The government has made some progress in expanding the tax base, curbing smuggling, and reducing losses of the state-owned enterprises. However, progress will not be achieved overnight. Development of a clear roadmap to be pursued in the future and implementation thereof remains a big question mark. Moreover, building a political consensus on a common road map and political will to pursue the improvement of the indicators identified in the aforementioned roadmap is crucial to ensure a consistent policy irrespective of the political dynamics.

Secondly, creating a congenial environment for doing business is necessary to attract investors to expand the export industry as well as import substitution industry. The latter is important to reduce reliance on imported raw materials. Importing raw material to manufacture exportable goods leads to a balance of payment crisis as well compromises competitiveness of the goods being manufactured for exports in case of imposing duties on imports. The unfavorable business conditions in Pakistan have not only kept foreign investors away from the country, but also dissuaded local businesses from expanding and/or reinvesting. Resultantly, the investment rate in Pakistan, which was around 18 percent in 2000s, declined to only 15 percent in recent years. However, there is an improvement of Pakistan ranking in the ease of doing business index measuring the ease in compliance with the government regulatory bodies and stronger protection of property rights. The questions that remains is the appraisal of the achieved milestones and improvements of the government, endurances of the policy for the successive governments, along with an exploration of the reasons of deterioration of ease of doing business index between 2008 to 2013 (from 85 to 110) and further worsening to 136 in 2018, so that the underlying factors that caused this deterioration are not repeated.

Thirdly, on the supply side, the government while promoting exports and indigenous growth should also focus on the infrastructure requirements: energy, roads and transport, among others. To meet the funding requirements of this infrastructural enhancement, national savings needs to be improved by encouraging household savings through positive real interest rate and financial deepening to ensure that the household savings found its way to the financial sector and not to the real estate sector or other form of capital formation by informal ways. In the past, the negative real interest rate (adjusted for inflation) discouraged households propensity to save in the financial sector. This will fill the saving-investment gap by allowing the availability of funds with the government to be invested in the priority sectors that are crucial for indigenous growth and reduced reliance on external borrowing. The efforts of the government in promoting savings has been scant, if not non–existent.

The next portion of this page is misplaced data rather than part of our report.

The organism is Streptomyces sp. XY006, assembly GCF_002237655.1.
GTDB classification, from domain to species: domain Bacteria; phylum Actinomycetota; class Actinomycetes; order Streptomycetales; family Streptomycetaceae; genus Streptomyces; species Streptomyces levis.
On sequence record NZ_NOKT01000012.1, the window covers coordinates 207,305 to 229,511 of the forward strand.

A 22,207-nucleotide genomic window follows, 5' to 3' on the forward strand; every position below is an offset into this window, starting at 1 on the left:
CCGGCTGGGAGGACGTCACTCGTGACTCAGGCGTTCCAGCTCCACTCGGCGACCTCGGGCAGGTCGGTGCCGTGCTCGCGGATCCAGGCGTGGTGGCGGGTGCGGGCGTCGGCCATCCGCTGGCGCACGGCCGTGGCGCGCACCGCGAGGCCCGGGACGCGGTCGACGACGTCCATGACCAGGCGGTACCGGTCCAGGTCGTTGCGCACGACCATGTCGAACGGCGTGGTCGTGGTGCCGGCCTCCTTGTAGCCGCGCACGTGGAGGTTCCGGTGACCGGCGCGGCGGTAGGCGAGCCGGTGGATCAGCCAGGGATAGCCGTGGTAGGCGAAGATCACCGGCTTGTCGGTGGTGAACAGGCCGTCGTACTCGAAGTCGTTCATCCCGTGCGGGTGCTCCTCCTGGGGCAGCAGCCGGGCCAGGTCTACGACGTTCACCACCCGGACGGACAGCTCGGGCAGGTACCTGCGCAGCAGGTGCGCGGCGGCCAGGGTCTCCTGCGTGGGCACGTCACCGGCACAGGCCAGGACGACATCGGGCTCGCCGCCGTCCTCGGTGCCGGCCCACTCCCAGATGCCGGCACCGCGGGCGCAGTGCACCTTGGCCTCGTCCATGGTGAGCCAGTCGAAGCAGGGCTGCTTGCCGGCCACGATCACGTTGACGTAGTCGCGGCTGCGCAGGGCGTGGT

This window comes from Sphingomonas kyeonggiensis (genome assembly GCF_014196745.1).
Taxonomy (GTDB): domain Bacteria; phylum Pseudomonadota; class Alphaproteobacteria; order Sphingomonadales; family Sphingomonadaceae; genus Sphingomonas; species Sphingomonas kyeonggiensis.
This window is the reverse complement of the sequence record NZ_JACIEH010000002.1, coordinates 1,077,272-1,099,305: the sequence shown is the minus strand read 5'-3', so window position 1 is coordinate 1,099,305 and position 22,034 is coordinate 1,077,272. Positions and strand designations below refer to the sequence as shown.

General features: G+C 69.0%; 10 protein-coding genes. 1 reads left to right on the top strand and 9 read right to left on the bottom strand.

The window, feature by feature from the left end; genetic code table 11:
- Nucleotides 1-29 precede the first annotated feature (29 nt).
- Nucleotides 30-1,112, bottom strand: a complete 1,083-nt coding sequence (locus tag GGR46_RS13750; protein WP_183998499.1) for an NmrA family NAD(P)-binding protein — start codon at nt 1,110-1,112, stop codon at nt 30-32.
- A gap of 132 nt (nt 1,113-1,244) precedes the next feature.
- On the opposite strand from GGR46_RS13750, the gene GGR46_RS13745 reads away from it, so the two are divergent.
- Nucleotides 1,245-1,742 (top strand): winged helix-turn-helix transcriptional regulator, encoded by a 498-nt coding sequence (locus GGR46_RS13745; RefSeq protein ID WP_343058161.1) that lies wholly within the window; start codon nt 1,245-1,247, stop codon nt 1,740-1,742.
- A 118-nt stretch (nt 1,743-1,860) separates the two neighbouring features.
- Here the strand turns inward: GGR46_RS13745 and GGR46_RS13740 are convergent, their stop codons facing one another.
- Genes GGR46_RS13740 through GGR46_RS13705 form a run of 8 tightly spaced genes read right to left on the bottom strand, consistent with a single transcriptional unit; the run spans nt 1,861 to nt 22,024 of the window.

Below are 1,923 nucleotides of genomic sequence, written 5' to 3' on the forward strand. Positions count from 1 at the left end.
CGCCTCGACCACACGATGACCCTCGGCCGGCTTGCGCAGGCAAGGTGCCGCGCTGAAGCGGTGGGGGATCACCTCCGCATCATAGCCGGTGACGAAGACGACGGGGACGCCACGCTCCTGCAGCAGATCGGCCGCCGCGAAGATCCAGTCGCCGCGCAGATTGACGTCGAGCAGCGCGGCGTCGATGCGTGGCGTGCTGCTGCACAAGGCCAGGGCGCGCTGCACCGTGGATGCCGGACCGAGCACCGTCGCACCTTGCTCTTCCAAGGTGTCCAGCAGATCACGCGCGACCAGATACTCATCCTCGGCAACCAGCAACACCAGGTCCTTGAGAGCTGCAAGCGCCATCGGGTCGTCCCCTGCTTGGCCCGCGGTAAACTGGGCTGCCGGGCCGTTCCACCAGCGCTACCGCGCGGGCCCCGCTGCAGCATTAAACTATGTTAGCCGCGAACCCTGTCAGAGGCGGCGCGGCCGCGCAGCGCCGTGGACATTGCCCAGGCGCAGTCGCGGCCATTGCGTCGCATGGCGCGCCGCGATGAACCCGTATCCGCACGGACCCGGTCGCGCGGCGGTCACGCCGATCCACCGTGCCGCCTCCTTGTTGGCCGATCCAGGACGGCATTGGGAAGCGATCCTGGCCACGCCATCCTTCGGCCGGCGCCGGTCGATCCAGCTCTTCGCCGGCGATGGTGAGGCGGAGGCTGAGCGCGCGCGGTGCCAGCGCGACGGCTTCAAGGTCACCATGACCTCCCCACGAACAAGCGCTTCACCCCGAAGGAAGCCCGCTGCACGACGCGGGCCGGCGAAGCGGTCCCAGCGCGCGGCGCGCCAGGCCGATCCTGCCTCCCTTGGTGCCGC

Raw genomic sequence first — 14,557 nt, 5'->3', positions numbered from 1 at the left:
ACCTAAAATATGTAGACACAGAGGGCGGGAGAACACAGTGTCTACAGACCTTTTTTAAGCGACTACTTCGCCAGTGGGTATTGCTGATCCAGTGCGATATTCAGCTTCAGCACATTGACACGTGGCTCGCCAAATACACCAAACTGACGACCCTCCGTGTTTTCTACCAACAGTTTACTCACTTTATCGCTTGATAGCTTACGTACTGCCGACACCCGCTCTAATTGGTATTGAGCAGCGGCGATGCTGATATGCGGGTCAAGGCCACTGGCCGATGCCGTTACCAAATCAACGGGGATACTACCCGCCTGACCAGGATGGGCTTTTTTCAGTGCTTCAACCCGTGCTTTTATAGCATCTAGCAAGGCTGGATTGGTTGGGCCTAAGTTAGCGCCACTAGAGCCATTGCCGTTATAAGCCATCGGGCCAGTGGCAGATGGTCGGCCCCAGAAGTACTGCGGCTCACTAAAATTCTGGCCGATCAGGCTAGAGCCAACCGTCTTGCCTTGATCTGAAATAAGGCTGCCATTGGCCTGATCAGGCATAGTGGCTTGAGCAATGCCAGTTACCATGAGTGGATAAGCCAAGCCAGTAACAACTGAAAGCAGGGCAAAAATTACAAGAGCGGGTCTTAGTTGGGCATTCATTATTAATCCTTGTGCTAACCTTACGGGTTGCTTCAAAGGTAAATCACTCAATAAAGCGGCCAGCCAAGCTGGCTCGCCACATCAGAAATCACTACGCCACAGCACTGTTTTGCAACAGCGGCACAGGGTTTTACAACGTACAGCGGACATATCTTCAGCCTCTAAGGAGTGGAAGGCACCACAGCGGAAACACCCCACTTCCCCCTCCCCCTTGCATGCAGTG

The implementation of the above-mentioned components needs a concerted and holistic approach which entails the engagement of all stakeholders ranging from the government, business community, to the political parties in opposition. This requires the development of a comprehensive economic framework with set key indicators highlighting the long-term economic plan with agreed clear roles & responsibilities of the stakeholders and its wider dissemination. The framework needs to be binding and must ensure accountability of the stakeholders. Through this mechanism of combined and multi-stakeholder engagement, several benefits can be reaped. For example, the previous government spent billions of rupees on the conduct of a nationwide population census, the current regime is focusing on the deployment of a nationwide poverty census. Had this framework with the clear roadmap was in place earlier, both of the censuses could have been integrated as one activity and would have resulted in the savings of billions of rupees of the national exchequer. Adding more to the argument, Pakistan’s ease of doing business was better in 2008 as compared to that of 2018 which clearly shows inconsistency in government priorities in different regimes.

Now is the high time for Pakistan to immediately pursue economic agenda irrespective of its benefits to be realized during the tenure of the current government or successive governments. To achieve this purpose, the Standing Committees in Senate, National and Provincial Assemblies with the mandate of finance, revenue and economic affairs can play a pivotal role by bridging governments, opposition parties, academia and industry. Pakistani politicians need to realize that no government can fix these issues by working in silos as the economy is an overarching subject and bad decision-making haunts the country for decades.

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About UMAR ALI 1 Article
The author is an Economist having a diverse experience of working with different international development organizations. Currently, he is working as a Project Officer on Consolidating Democracy in Pakistan Programme under COVID-19, funded by the British High Commission.